Senators to hear pitch for tougher cyber security
Briefers including White House national security adviser John Brennan and FBI Director Robert Mueller will guide senators through a simulated cyber attack that damages New York City's electrical grid during a heat wave.
The National Security Agency also will be involved, a staffer said.
"The classified scenario is intended to provide all senators with an appreciation for new legislative authorities that would help the U.S. government prevent and more quickly respond to cyber attacks," said White House spokeswoman Caitlin Hayden.
One bill under consideration - which is backed by Senate Majority Leader Harry Reid and has some Republican support - could require upgrades for critical infrastructure overseen by the Department of Homeland Security.
That bill is aimed at identifying security shortfalls for critical U.S. infrastructure.
Another - backed by Senator John McCain and largely supported by other Republicans - would require federal contractors to inform the government about cyber threats and make it easier for government regulators and corporations to communicate about threats. But it would not affect critical infrastructure.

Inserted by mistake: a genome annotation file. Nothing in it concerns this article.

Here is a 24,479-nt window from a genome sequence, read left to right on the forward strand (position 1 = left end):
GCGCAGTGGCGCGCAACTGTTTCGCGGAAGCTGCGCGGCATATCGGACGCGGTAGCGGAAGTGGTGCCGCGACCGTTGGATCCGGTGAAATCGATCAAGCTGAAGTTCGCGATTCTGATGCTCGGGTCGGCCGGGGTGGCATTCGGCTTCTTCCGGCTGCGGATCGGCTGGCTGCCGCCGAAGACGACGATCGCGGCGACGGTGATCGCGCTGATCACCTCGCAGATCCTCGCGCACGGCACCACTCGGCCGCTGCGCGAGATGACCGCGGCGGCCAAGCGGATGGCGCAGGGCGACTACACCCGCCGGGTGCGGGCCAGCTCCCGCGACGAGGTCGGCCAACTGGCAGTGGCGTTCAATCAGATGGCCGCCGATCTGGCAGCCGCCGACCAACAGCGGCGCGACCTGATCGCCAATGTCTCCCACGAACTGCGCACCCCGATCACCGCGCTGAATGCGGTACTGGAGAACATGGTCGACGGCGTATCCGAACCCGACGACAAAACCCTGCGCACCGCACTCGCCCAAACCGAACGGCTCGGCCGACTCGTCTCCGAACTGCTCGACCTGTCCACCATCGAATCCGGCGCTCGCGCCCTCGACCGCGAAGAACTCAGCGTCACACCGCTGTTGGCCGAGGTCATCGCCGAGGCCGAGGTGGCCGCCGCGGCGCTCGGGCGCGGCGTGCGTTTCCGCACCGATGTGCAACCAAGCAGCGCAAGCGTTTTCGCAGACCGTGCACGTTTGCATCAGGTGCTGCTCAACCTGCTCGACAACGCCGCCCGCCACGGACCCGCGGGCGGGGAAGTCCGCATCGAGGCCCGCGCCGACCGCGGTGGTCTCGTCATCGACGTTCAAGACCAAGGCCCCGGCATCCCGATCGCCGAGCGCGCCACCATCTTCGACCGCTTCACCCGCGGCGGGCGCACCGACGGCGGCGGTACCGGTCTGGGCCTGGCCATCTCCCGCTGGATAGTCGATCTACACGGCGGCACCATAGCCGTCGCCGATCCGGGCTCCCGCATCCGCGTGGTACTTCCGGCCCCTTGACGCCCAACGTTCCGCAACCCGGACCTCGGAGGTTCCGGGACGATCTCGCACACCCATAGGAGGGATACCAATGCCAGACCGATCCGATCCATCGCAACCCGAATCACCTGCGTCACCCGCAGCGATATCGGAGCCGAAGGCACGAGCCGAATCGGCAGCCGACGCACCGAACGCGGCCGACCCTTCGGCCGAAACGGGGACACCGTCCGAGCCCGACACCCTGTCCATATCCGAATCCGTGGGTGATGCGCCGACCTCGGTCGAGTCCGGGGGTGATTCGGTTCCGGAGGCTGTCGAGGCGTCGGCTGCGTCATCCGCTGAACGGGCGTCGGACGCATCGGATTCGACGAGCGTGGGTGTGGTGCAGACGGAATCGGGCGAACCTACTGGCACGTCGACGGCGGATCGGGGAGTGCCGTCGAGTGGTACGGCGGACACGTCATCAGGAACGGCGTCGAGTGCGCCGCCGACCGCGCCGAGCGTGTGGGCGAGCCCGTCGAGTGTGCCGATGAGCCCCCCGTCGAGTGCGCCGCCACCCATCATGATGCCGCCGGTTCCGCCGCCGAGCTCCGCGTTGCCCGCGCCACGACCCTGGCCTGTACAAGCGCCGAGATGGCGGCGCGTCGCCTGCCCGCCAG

There has been widespread and growing concern about incursions into U.S. networks by hackers looking to steal everything from state secrets to credit card numbers.
Victims have included defense contractors like Lockheed Martin Corp, Web search leader Google Inc, Citigroup bank and exchange operator Nasdaq OMX.
Politicians have not been immune. In 2008 hackers targeted President Barack Obama's and McCain's presidential campaigns.
But companies have lobbied hard to head off any regulation.
In the U.S. House of Representatives, lawmakers are considering legislation that overlaps with the Senate measures on some points but steers clear of requirements.
In December the House Permanent Select Committee on Intelligence approved a bill that would expand a pilot Pentagon program for sharing classified and sensitive threat information with defense contractors and their Internet service providers.
(Reporting By Diane Bartz; Editing by Xavier Briand)